Have you ever shopped your own closet and found a treasure (or three) that you’d forgotten you even had? Most of us can relate to that experience. You can imagine, then, what it would be like to shop someone else’s closet. If you don’t have a friend or sister who you’re close enough to share that experience with (and close enough in size with), then the closest you’ll ever come is a clothing swap. Clothing swaps come in all shapes and sizes, but at their heart they’re parties where you bring good-quality clothes you’re not wearing, everyone else does the same, and you leave with some fabulous fashion finds.
Clothing swaps aren’t just a whole lot of fun, they’re also a great source of green fashion. When you bring that great pair of pants you never really fit to a clothing swap, you’re recycling. And when you leave with an even better pair of pants that both fit and flatter, you’re reusing someone else’s clothes. You’re saving clothes from the landfill, and reducing your consumption of new clothes. Plus, clothing swaps are great sources of extremely-cheap-to-free clothes, and the whole thing happens in a fun and social environment. You win, your friends win and the earth wins. What’s not to love?
Not Just for Moms
Clothing swaps are a lot of fun when you’re looking for clothes for yourself, but they’re not just for moms. You can get together with your mom friends and enjoy all of the fun of an evening out while swapping kids clothes, or sports gear, or Halloween costumes. You can also swap toys, gear and accessories. The world’s your oyster.
Planning Clothing Swaps
I’ve attended a couple of clothing swaps, and as a guest I have a few pointers if you’d like to plan one:[unordered_list style=”bullet”]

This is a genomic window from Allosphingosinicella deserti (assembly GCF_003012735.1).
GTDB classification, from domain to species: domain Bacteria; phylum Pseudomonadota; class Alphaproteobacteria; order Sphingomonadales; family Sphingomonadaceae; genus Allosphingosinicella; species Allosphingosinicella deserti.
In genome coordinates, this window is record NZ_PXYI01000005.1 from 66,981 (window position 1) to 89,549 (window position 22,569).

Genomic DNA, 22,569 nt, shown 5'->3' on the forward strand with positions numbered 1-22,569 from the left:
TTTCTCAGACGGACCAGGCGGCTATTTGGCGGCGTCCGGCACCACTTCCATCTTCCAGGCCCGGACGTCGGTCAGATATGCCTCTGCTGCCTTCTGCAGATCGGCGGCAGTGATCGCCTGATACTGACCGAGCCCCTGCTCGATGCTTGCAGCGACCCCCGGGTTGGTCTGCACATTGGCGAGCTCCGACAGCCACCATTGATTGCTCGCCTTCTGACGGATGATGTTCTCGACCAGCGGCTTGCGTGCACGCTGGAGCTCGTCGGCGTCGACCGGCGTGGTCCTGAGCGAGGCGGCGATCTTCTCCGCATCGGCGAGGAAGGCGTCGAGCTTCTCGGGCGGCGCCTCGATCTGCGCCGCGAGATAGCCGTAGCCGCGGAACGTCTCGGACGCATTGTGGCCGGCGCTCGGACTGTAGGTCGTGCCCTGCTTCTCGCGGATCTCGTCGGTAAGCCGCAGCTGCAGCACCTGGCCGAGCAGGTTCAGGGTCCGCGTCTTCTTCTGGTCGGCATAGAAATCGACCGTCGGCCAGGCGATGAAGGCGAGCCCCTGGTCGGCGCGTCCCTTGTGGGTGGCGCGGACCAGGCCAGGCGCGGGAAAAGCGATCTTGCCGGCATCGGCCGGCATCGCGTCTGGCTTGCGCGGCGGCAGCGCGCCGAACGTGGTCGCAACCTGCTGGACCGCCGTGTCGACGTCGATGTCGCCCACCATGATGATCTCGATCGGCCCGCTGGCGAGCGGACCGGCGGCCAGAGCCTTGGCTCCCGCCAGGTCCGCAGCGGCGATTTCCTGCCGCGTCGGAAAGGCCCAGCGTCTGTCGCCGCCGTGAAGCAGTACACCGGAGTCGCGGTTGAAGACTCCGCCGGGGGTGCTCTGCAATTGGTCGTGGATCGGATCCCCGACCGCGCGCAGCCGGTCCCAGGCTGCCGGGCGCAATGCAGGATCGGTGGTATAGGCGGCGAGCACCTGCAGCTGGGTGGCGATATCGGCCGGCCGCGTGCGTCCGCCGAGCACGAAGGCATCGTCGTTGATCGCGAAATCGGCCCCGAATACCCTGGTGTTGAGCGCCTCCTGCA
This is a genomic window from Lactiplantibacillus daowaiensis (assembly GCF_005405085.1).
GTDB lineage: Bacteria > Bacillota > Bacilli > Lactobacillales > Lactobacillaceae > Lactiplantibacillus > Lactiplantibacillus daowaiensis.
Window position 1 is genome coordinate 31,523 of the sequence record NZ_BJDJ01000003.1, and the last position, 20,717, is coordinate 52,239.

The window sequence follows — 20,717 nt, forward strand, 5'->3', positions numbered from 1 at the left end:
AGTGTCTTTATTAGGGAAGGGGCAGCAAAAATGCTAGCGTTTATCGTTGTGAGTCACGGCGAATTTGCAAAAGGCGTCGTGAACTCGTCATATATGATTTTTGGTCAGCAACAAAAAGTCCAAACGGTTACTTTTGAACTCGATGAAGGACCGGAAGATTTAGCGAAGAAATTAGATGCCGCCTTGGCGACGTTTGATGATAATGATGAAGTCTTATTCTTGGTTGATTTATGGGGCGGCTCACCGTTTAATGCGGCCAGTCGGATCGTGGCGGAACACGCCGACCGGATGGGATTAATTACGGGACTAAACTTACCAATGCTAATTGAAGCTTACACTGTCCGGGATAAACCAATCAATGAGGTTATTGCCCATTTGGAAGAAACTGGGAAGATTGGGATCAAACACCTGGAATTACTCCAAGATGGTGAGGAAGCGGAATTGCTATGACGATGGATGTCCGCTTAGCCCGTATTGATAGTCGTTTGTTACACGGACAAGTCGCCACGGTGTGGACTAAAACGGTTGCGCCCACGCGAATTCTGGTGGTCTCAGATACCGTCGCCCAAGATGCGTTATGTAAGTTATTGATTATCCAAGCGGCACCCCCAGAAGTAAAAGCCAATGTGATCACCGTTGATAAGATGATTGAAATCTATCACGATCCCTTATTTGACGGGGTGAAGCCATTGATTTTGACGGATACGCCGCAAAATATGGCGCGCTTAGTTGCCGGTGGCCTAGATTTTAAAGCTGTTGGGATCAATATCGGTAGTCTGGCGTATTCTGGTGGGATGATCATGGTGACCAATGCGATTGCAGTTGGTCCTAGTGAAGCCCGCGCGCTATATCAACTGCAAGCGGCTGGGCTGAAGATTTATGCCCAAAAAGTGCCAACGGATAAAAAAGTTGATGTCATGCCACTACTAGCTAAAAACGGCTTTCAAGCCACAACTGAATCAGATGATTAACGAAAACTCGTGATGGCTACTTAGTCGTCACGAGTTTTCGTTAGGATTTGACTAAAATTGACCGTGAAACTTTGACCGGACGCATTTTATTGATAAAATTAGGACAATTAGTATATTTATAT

- Find a Big Space – You’ll need space to display the clothes for the swap. The more room you have, the easier it will be for everyone to maneuver and find clothes they like. If your space isn’t big enough call on a friend with a big house or a large common room in their building’s basement.
- Draw up a Budget – Throwing a party isn’t cheap. If you’re playing host, draw up a budget and have all of your guests throw in a few dollars. It will take the financial pressure off of you, and everyone will leave with more than enough clothes to justify tossing $5 or $10 into a hat.
- Food and Drink – Just like any party, clothing swaps are all about the nibbles. If you’ve drawn up a budget, you’ll know how much you can spend. Don’t be afraid to call on guests to help, either. If you know someone who makes fabulous pastries or mixes a mean cocktail, you can buy the ingredients and she can work her magic.
- Arrange Drop-Off Well in Advance – Encourage all swap attendees to bring at least five pieces, so that you have lots of inventory. Then make sure your guests drop off their old clothing well in advance. You don’t want to be frantically sorting through sweaters, skirts and shoes while your guests are arriving. The more time you give yourself, the less stressful it will be.
- Bring a Bag – Make sure your guests bring a bag (or laundry basket) with them, or have some recyclable paper bags on hand. Everyone will need a way to cart their treasures home!
- Decide Where to Take the Leftovers – Not every single item at your clothing swap will find a new forever home. Decide in advance what you’ll do with the items that are left at the end of the evening. Thrift stores will welcome the donation. Some groups will even come and pick the clothes up from you – particularly if you have a lot. By planning in advance you can avoid being left with a bunch of clothes and nothing to do with them.
Have you hosted or attended clothing swaps? Do you have any tips? Leave a reply and share!
Amber Strocel is a writer, aspiring math teacher, suburbanite, wife and mom of two. She believes in the power of the Internet to connect people, and she believes that numbers are the poetry of the universe. You can often find her knitting, sewing, volunteering, working in her garden, and sneaking chocolate when no one's looking. She blogs at Strocel.com and shares her photos on Instagram as @AmberStrocel.